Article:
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New Zealand – Bridgecorp: More Kiwi Magic.

7 May, 2014

 

 

From the perspective of a practitioner in the United States, the Bridgecorp decision is shocking because the obligation to pay defense costs under a D&O or E&O policy is paramount under any US insurance law. It is unfathomable that an insured’s contractual entitlement to defense costs could be impaired by a judicial interpretation of a statutory restriction that arguably was designed to address the separate right to indemnity. This interpretation is even more difficult to understand when it is undisputed that the legislative history surrounding the statute focused on workers’ compensation claims, not claims under a D&O or E&O policy. And, last but not least, this outcome is startling because it allows a charge on the entire policy limit before the claimant has obtained a favourable judgment. 


The Bridgecorp opinion:

 

  • Gives claimants greater priority to the policy proceeds than to the insureds who purchased the policies
  • Gives greater priority to a potential indemnity obligation than to an immediate, actual defense obligation
  • Assumes that both the merits and the quantum of the claim are valid, even though neither has been adjudicated
  • Essentially operates as a temporary restraining order freezing one of the insureds’ major assets, the policy 
  • Shifts the litigation advantage to claimants by potentially depriving the defendants of the ability to fund the defense
  • Distorts the “loser pays” rule by giving greater weight to the possibility the defendant will lose the case than the possibility the defendant will prevail
  • Enlarges the potential source of recovery to claimants, encouraging the prosecution of questionable or inflated claims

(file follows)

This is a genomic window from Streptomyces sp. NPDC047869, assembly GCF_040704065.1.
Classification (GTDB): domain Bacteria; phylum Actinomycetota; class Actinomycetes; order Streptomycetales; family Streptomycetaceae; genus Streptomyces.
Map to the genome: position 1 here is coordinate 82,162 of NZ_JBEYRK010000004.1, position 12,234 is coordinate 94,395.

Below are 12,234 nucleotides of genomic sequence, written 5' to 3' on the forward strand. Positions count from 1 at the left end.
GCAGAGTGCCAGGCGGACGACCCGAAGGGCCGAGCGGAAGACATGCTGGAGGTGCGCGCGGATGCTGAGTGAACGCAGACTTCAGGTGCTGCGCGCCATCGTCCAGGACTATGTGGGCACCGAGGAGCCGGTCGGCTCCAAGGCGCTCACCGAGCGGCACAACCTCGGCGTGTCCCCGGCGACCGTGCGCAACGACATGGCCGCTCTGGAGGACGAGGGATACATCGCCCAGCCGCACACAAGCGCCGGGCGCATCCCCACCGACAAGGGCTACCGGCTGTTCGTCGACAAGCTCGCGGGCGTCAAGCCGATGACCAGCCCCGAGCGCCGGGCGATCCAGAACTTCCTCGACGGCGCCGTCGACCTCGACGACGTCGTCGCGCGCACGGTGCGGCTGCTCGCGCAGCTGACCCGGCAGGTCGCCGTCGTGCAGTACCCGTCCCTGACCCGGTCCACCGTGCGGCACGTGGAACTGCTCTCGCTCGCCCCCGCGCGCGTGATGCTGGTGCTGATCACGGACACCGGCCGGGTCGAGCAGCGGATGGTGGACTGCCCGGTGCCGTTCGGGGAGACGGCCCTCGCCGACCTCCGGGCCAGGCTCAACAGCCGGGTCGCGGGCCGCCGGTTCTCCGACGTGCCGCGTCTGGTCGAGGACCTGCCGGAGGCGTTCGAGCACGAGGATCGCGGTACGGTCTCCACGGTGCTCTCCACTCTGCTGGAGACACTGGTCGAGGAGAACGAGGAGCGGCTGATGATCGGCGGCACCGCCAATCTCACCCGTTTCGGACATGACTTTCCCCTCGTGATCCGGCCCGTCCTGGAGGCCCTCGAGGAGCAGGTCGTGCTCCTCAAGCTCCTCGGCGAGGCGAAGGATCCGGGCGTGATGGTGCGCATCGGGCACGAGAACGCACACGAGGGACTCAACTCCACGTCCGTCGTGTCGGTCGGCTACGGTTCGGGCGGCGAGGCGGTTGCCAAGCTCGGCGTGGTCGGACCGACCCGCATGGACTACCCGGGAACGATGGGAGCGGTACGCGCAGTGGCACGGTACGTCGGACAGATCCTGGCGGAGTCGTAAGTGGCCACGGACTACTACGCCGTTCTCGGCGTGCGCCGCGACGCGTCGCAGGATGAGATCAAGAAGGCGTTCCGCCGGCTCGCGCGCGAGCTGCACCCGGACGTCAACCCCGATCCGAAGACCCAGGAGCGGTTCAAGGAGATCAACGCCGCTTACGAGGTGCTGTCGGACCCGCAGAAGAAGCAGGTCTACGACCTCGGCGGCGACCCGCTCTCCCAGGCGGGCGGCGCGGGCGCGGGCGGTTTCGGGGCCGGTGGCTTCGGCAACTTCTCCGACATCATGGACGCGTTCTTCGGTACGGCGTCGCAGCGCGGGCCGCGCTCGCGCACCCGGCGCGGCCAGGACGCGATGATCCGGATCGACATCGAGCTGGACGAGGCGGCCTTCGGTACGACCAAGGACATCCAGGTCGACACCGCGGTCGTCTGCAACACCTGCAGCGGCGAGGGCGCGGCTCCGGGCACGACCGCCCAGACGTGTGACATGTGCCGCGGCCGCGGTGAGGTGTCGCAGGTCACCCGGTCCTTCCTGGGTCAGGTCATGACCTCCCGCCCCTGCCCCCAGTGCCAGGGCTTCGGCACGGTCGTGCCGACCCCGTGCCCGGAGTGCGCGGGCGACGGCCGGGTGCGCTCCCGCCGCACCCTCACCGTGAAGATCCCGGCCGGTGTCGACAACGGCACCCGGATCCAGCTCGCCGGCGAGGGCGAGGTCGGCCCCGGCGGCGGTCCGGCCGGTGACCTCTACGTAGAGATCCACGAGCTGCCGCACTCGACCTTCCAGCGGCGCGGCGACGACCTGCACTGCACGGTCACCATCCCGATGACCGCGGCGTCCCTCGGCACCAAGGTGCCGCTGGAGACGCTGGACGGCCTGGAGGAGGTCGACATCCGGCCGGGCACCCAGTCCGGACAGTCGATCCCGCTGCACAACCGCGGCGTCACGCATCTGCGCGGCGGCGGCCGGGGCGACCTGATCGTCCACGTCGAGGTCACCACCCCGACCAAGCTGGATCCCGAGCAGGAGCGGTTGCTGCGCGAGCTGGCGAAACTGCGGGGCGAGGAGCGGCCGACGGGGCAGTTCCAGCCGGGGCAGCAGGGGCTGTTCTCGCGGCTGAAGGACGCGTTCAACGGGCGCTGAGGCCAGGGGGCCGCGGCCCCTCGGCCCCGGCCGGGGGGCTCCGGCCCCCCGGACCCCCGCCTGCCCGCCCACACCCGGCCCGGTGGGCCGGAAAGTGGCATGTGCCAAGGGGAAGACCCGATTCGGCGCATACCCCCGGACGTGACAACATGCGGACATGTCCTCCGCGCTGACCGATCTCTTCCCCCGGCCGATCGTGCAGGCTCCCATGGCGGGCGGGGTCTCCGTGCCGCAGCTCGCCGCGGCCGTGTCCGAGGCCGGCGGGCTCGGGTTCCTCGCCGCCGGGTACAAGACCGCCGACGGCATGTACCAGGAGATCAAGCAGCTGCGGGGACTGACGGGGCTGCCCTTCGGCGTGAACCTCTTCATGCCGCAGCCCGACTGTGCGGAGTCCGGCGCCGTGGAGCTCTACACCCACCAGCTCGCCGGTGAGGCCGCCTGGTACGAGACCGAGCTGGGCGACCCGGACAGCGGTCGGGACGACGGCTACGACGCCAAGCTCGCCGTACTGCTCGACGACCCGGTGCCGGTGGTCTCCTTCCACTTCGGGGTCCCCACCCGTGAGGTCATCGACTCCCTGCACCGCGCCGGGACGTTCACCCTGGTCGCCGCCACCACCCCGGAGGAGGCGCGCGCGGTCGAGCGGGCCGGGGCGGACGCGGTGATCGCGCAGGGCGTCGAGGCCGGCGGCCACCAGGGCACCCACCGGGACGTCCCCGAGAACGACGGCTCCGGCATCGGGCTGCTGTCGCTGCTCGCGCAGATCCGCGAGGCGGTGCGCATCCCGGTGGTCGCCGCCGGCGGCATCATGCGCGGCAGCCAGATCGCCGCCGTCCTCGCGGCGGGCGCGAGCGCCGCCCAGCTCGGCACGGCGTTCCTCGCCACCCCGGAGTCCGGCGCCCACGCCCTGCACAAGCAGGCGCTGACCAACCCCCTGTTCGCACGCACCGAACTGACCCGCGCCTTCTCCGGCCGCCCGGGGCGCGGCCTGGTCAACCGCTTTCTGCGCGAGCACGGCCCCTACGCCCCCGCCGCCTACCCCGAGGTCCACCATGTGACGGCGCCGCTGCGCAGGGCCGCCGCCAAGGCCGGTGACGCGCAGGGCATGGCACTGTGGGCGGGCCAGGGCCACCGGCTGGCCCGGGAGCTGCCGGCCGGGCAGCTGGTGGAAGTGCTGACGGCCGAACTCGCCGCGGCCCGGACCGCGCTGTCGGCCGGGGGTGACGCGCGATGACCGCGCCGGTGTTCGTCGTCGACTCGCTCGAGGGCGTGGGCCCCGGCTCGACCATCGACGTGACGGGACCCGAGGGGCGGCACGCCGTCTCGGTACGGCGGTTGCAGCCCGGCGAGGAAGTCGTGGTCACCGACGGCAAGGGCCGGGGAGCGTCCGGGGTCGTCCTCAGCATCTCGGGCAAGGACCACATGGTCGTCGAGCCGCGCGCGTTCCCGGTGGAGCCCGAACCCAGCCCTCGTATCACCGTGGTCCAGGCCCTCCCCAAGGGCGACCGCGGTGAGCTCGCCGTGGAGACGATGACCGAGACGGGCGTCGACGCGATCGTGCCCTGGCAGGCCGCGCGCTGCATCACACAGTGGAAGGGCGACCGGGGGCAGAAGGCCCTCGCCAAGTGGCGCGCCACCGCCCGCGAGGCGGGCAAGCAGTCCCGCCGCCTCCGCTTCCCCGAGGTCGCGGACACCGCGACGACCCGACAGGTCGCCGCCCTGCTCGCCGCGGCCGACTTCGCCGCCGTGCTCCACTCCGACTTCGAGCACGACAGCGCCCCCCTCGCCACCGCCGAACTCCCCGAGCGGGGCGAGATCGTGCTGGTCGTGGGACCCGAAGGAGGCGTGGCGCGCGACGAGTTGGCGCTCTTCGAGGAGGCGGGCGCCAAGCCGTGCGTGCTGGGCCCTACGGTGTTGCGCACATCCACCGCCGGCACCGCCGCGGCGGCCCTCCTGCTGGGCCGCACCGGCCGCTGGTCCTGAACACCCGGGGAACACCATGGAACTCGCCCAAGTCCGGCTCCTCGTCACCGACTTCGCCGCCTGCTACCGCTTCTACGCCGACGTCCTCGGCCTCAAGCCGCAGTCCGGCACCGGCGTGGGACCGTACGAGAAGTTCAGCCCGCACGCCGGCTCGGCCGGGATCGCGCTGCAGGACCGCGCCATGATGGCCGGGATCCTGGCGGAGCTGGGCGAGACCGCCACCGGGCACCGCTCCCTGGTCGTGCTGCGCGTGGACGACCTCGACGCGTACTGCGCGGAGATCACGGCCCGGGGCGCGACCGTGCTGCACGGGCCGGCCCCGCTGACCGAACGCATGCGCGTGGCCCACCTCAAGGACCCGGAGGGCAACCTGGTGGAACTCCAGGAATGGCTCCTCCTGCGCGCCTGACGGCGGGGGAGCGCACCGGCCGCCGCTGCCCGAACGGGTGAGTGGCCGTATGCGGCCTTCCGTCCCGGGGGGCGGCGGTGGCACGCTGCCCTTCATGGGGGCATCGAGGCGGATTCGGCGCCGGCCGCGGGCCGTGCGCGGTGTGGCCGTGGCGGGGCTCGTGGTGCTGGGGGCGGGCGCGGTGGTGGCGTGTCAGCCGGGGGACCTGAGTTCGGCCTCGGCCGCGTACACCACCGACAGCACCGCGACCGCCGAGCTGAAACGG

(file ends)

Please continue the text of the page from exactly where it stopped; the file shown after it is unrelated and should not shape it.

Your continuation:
The practical effect of the Bridgecorp opinion is that an insurer can refuse to pay defense costs intended to becovered by the policy that was purchased. Of course, if the insured lacks the financial ability to mount a meaningful defense, then the Bridgecorp opinion becomes a self-fulfilling prophecy in that it makes the claimant more likely to prevail. To add insult to injury, the insured defendant, already stripped of coverage for defense costs, would then be responsible for the claimant’s fees under the loser pays rule.


In the alternative, the insurer can pay defense costs, running the risk that the policy has been reformed by judicial fiat into a “defense costs in addition to limits” policy.


Assuming there is no further judicial recourse, it appears the only other option is through legislative means. In the interim, insurers and brokers should consider developing insurance products that address this unfortunate outcome such as, for example, policies providing defense costs only, policies which provide a specified sub-limit for defense costs, or policies which provide defense costs in addition to limits. However, policies which provide defense costs in addition to limits pose particular problems for insurers, particularly in the context of multiple claims. This potential solution comes with other risks which are beyond the scope of this commentary. 


Regrettably, in the short term, the Bridgecorp opinion encourages insurers not to pay defense costs. This, ironically, allows the insurer to put its interests ahead of the interests of the insured with impunity, standing basic insurance law on its head.

 

Clyde & Co

 

For further information, please contact:

 

Kim West, Partner, Clyde & Co

kim.west@clydeco.us

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